Situated in the bustling heart of Karachi’s Saddar area, Burns Road offers a huge variety of local food and drinks. With many famous and unique restaurants that feature their own specialty dishes, the road is a must-see for curious eaters and food-lovers. Snacks, meals, desserts and drinks are all available. Many places on the street are open during the day but like Karachi itself, Burns Road truly comes alive at night.
Often pronounced “Buns” road locally, the street also offers some other interesting sights and services apart from the authentic and traditional food. Taking a walk down it and sampling the cuisine is a fun and essential way to get a taste of Karachi.
A chef prepares “kat-a-kat” a dish that combines mutton or lamb meat with kidney, heart, and other unusual delicacies. The ingredients are cooked on a “tawa” – a kind of flat wok. As they slowly sizzle the chef uses his knives to rapidly chop them into fine a piece, making the unique “kat-a-kat!” sound which gives the dish its name.
A fried-fish stand sells raw and cooked fish. The fish is marinated in spicy “masala” and then batter-fried to make a delicious and easy meal.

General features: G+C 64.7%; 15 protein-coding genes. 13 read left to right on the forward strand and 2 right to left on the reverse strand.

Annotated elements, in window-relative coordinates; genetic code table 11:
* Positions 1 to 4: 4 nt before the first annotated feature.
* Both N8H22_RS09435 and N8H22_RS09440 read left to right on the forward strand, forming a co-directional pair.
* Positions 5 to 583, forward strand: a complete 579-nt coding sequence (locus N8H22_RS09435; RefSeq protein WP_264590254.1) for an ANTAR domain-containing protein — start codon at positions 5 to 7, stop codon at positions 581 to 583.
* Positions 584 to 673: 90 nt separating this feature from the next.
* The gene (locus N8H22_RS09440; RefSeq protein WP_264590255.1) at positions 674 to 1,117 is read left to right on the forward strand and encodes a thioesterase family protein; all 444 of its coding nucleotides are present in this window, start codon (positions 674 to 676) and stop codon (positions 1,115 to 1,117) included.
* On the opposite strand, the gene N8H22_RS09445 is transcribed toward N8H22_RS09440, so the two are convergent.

Chicken “Sajji” is made with whole chickens and barbecued on an open fire. A nearly done Chicken “Sajji” recieves a final glaze over the fire before being served. The chicken is usually eaten with Naan-bread and raita (mint yogurt dip) or even rice.
Dehli Rabri House has been serving the “Famous Burns Road Rabri” since 1964. Rabri is a very sweet dessert made from condensed milk cream and butter.
Tied clay bowls of “Firni” are piled in a basket for sale. Firni or “Kheer” is a kind of rice-pudding that is eaten cool and tastes mild and sweet, a perfect light dessert after a heavy Burns Road meal.
A heavy meal in Karachi is often followed by a trip to the “Paan Shop”. Paan is said to help digestion and freshen breath. Here the owner of ‘Noora Paan Shop’ jokes with his regulars as he makes them their favorite paans. A paan can contain many varying ingredients with tastes ranging from sweet to bitter, all wrapped in a fragrant betel leaf and served to be eaten in one bite. Common paan ingredients include areca nuts, lime paste, and tobacco.